UK budget to introduce new laws to protect consumer access to cash

UK budget to introduce new laws to protect consumer access to cash

The UK is set to introduce new legislation to ensure customer access to cash, under measures to be outlined in this weeks Budget statement.

The closure of multiple ATMs and bank branches across the UK has raised fears that the access to cash system is on the verge of collapse.

Consumer group Which? has called on the chancellor, Rishi Sunak, to step in with new laws guaranteeing cash access for small communities in the forthcoming Budget.

Under the plans, which will be revealed in full on Tuesday, the Treasury is expected to start talks with the Bank of England, the Financial Conduct Authority and the Payment Systems Regulator about legislation immediately after the budget.

It is expected that financial watchdogs will be given the power to force banks to make cash available to people who still rely on it in a bid to stem the tide of closures.

A number of initiative are already underway to preserve the circulation of cash in small communities, including measures by Visa and Mastercard to extend cashback schemes to more high street stores, and the introduction of a £1 million fund established by ATM network Link from which cash-starved communities can draw in order to install a free cash machine.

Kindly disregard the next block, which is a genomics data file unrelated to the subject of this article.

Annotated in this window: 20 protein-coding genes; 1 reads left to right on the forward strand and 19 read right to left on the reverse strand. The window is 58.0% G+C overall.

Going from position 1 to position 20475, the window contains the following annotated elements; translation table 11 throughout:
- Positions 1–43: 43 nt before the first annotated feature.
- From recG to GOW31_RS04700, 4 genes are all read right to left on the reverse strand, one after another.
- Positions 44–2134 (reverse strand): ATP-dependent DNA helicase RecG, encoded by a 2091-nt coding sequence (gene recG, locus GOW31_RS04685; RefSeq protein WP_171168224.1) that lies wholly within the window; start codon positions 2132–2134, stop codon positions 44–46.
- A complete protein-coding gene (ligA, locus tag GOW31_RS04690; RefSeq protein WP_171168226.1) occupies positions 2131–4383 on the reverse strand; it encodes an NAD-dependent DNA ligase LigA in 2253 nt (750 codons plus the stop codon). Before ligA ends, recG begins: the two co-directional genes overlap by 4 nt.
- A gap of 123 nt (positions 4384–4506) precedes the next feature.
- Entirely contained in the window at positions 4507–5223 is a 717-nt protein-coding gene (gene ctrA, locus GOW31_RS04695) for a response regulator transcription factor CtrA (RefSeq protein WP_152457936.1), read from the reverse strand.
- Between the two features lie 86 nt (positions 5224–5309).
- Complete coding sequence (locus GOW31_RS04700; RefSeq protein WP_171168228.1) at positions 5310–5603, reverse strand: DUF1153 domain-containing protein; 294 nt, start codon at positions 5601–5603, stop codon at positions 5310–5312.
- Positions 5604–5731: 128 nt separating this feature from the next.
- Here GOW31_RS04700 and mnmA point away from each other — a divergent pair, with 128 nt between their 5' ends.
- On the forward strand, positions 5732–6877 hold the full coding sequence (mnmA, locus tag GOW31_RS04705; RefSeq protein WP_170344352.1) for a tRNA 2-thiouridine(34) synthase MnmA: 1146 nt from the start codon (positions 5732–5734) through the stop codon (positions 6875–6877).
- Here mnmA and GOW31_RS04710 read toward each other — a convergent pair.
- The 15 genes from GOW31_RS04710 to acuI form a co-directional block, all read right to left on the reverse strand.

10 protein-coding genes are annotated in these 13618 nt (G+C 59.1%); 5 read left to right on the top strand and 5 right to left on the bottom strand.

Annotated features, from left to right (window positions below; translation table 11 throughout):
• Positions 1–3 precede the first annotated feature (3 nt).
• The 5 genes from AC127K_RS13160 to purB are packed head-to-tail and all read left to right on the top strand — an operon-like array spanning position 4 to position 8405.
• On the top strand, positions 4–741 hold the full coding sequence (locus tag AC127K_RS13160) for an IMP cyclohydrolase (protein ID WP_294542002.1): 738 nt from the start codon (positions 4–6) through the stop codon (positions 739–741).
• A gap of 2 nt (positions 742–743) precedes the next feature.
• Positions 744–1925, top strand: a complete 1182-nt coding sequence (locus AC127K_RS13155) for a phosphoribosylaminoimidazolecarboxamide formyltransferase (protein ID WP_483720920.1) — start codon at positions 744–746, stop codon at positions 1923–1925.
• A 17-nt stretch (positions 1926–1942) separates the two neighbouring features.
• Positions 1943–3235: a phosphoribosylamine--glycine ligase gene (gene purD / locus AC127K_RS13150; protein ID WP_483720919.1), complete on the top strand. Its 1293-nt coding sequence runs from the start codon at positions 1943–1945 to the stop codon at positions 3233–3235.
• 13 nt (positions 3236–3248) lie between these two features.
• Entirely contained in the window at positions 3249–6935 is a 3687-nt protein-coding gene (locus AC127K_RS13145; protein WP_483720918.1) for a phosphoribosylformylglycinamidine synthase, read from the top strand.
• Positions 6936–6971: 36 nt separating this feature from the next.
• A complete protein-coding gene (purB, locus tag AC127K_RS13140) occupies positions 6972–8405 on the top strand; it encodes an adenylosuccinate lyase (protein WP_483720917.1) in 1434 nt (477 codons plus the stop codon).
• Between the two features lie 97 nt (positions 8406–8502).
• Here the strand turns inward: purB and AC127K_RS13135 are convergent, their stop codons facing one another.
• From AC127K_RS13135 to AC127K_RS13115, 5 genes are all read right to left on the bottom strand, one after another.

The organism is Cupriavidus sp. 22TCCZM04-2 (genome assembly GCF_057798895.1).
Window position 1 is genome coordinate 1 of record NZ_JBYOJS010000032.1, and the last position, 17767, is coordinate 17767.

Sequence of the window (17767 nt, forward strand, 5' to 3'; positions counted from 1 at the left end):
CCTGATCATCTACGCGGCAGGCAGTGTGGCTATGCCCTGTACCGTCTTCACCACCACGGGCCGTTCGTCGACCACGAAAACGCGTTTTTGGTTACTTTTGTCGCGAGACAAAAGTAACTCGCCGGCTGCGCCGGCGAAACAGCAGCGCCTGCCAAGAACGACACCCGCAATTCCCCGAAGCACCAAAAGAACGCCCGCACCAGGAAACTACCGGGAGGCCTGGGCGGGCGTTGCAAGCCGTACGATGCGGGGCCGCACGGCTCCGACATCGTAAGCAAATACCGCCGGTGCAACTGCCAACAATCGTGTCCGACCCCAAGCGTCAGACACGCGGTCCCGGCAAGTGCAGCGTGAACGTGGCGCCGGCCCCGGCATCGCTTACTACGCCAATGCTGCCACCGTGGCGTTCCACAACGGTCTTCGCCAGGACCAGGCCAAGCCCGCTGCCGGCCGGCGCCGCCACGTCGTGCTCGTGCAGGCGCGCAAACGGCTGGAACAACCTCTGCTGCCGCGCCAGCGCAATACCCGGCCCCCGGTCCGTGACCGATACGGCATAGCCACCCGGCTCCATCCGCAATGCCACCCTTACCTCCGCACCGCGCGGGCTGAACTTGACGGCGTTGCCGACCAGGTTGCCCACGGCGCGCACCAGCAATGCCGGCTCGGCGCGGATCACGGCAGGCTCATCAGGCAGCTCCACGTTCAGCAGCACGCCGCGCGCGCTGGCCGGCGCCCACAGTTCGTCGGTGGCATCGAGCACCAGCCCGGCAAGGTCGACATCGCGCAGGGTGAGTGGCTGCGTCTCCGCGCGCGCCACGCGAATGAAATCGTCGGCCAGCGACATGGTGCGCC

Comments: (2)

A Finextra member
A Finextra member 10 March, 2020, 10:401 like 1 like

OK to see to that cash is available - but who will pay for the cash service? The majority society not using cash in the form of overpricied non-cash services ? "The banks" - i.e. shareholders who to a great extent are retirement pension instututes, in the form of reduced profits due to underpriced or even free of charge cash service? The cash users in the form of full cost cover service fees - unlikely? And how will challenger internet only banks - hailed by the authorities - deliver on this requirement since they have no cash distribution infrastructure quite in line with their "light weight" strategy? Or are the scorned "high-street" banks supposed to deliver 100% of this requirement? 

A Finextra member
A Finextra member 10 March, 2020, 14:50Be the first to give this comment the thumbs up 0 likes

The current demise of the UK ATM network is a direct result of the interchange cuts implemented by LINK in 2019. This artificial manipulation of the market has resulted in a catastrophic decline in the availability of free-to-use machines across the country. We are now being expected to believe that the answer to our cash access problem is through new, less efficient, and more costly solutions that will do nothing for consumers or retailers. In fact, many of the initiatives currently being promoted by LINK are designed to obfuscate whilst the banks continue to act to making it more and more difficult for consumers to access and use cash.

Let’s be very clear, there is nothing wrong with many of the new payment methods, but there is something intrinsically bad about celebrating the reduction in choice that the demise of cash would bring. Consumers have not turned away from cash as a payment option, but the actions taken by LINK and the banks are creating a self-fulfilling prophecy that will end with the UK sleepwalking into a cashless society, and over time this is something we will come to regret. It is time to put a stop to this situation and remind ourselves that the banks and LINK should be acting to serve the consumer. And consumers want to retain the option to pay and be paid in cash.  The best, and quickest way to ensure access to cash is protected is by withdrawing the second 5% interchange rate cut, and allowing the market to return to the delivery of free access to cash for all.